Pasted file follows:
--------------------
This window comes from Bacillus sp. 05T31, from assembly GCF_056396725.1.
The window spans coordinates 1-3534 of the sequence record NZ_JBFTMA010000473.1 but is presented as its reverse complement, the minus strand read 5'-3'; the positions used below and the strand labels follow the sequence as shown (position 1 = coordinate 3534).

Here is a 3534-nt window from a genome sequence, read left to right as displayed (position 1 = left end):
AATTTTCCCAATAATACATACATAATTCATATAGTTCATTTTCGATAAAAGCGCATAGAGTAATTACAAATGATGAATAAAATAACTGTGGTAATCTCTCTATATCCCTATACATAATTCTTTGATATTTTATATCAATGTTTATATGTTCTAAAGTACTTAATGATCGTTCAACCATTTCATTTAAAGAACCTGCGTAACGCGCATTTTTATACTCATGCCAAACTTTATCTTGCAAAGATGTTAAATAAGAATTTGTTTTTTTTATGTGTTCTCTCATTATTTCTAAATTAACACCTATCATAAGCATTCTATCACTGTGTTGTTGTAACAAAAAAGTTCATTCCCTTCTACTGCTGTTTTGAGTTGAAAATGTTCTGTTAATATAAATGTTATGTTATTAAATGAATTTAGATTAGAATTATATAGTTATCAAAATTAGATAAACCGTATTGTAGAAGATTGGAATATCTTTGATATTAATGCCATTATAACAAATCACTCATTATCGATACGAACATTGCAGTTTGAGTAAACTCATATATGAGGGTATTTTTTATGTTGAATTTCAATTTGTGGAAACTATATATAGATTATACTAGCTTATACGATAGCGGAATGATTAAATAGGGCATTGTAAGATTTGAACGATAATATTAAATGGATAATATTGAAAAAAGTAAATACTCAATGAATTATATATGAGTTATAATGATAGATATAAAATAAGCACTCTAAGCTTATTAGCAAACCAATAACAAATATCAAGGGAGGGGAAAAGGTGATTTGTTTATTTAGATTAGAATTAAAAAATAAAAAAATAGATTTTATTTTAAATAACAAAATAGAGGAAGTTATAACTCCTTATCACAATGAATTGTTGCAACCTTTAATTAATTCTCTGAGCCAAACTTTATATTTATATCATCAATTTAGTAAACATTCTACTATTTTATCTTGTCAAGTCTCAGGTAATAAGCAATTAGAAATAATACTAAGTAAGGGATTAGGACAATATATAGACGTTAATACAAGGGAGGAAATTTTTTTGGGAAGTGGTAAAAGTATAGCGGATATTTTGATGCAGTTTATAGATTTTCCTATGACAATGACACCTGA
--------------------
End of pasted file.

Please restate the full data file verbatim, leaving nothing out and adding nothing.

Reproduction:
This window comes from Bacillus sp. 05T31, from assembly GCF_056396725.1.
The window spans coordinates 1-3534 of the sequence record NZ_JBFTMA010000473.1 but is presented as its reverse complement, the minus strand read 5'-3'; the positions used below and the strand labels follow the sequence as shown (position 1 = coordinate 3534).

Here is a 3534-nt window from a genome sequence, read left to right as displayed (position 1 = left end):
AATTTTCCCAATAATACATACATAATTCATATAGTTCATTTTCGATAAAAGCGCATAGAGTAATTACAAATGATGAATAAAATAACTGTGGTAATCTCTCTATATCCCTATACATAATTCTTTGATATTTTATATCAATGTTTATATGTTCTAAAGTACTTAATGATCGTTCAACCATTTCATTTAAAGAACCTGCGTAACGCGCATTTTTATACTCATGCCAAACTTTATCTTGCAAAGATGTTAAATAAGAATTTGTTTTTTTTATGTGTTCTCTCATTATTTCTAAATTAACACCTATCATAAGCATTCTATCACTGTGTTGTTGTAACAAAAAAGTTCATTCCCTTCTACTGCTGTTTTGAGTTGAAAATGTTCTGTTAATATAAATGTTATGTTATTAAATGAATTTAGATTAGAATTATATAGTTATCAAAATTAGATAAACCGTATTGTAGAAGATTGGAATATCTTTGATATTAATGCCATTATAACAAATCACTCATTATCGATACGAACATTGCAGTTTGAGTAAACTCATATATGAGGGTATTTTTTATGTTGAATTTCAATTTGTGGAAACTATATATAGATTATACTAGCTTATACGATAGCGGAATGATTAAATAGGGCATTGTAAGATTTGAACGATAATATTAAATGGATAATATTGAAAAAAGTAAATACTCAATGAATTATATATGAGTTATAATGATAGATATAAAATAAGCACTCTAAGCTTATTAGCAAACCAATAACAAATATCAAGGGAGGGGAAAAGGTGATTTGTTTATTTAGATTAGAATTAAAAAATAAAAAAATAGATTTTATTTTAAATAACAAAATAGAGGAAGTTATAACTCCTTATCACAATGAATTGTTGCAACCTTTAATTAATTCTCTGAGCCAAACTTTATATTTATATCATCAATTTAGTAAACATTCTACTATTTTATCTTGTCAAGTCTCAGGTAATAAGCAATTAGAAATAATACTAAGTAAGGGATTAGGACAATATATAGACGTTAATACAAGGGAGGAAATTTTTTTGGGAAGTGGTAAAAGTATAGCGGATATTTTGATGCAGTTTATAGATTTTCCTATGACAATGACACCTGA